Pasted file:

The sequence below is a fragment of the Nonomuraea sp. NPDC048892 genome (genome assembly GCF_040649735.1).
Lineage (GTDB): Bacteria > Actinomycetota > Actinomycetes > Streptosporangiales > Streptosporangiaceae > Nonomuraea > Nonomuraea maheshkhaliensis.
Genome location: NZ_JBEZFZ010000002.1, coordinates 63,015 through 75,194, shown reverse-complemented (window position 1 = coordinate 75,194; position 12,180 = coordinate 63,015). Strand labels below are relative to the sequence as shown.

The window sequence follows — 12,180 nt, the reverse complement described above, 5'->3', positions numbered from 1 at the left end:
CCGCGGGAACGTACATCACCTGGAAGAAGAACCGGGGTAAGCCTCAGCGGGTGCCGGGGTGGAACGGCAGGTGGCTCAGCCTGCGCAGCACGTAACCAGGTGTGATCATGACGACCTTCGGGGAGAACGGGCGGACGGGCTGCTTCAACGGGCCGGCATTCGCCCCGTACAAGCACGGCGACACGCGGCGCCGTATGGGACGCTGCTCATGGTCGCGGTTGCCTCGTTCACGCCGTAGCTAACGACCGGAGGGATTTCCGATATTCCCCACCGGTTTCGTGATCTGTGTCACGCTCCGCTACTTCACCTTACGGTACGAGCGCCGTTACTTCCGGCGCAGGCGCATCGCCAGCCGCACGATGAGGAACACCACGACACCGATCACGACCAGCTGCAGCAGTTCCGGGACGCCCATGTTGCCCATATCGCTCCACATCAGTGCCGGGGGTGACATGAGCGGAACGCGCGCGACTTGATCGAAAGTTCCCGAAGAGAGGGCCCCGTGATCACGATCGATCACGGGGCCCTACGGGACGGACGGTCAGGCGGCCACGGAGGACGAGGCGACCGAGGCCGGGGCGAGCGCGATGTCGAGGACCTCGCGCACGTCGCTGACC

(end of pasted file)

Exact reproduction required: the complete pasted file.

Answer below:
The sequence below is a fragment of the Nonomuraea sp. NPDC048892 genome (genome assembly GCF_040649735.1).
Lineage (GTDB): Bacteria > Actinomycetota > Actinomycetes > Streptosporangiales > Streptosporangiaceae > Nonomuraea > Nonomuraea maheshkhaliensis.
Genome location: NZ_JBEZFZ010000002.1, coordinates 63,015 through 75,194, shown reverse-complemented (window position 1 = coordinate 75,194; position 12,180 = coordinate 63,015). Strand labels below are relative to the sequence as shown.

The window sequence follows — 12,180 nt, the reverse complement described above, 5'->3', positions numbered from 1 at the left end:
CCGCGGGAACGTACATCACCTGGAAGAAGAACCGGGGTAAGCCTCAGCGGGTGCCGGGGTGGAACGGCAGGTGGCTCAGCCTGCGCAGCACGTAACCAGGTGTGATCATGACGACCTTCGGGGAGAACGGGCGGACGGGCTGCTTCAACGGGCCGGCATTCGCCCCGTACAAGCACGGCGACACGCGGCGCCGTATGGGACGCTGCTCATGGTCGCGGTTGCCTCGTTCACGCCGTAGCTAACGACCGGAGGGATTTCCGATATTCCCCACCGGTTTCGTGATCTGTGTCACGCTCCGCTACTTCACCTTACGGTACGAGCGCCGTTACTTCCGGCGCAGGCGCATCGCCAGCCGCACGATGAGGAACACCACGACACCGATCACGACCAGCTGCAGCAGTTCCGGGACGCCCATGTTGCCCATATCGCTCCACATCAGTGCCGGGGGTGACATGAGCGGAACGCGCGCGACTTGATCGAAAGTTCCCGAAGAGAGGGCCCCGTGATCACGATCGATCACGGGGCCCTACGGGACGGACGGTCAGGCGGCCACGGAGGACGAGGCGACCGAGGCCGGGGCGAGCGCGATGTCGAGGACCTCGCGCACGTCGCTGACC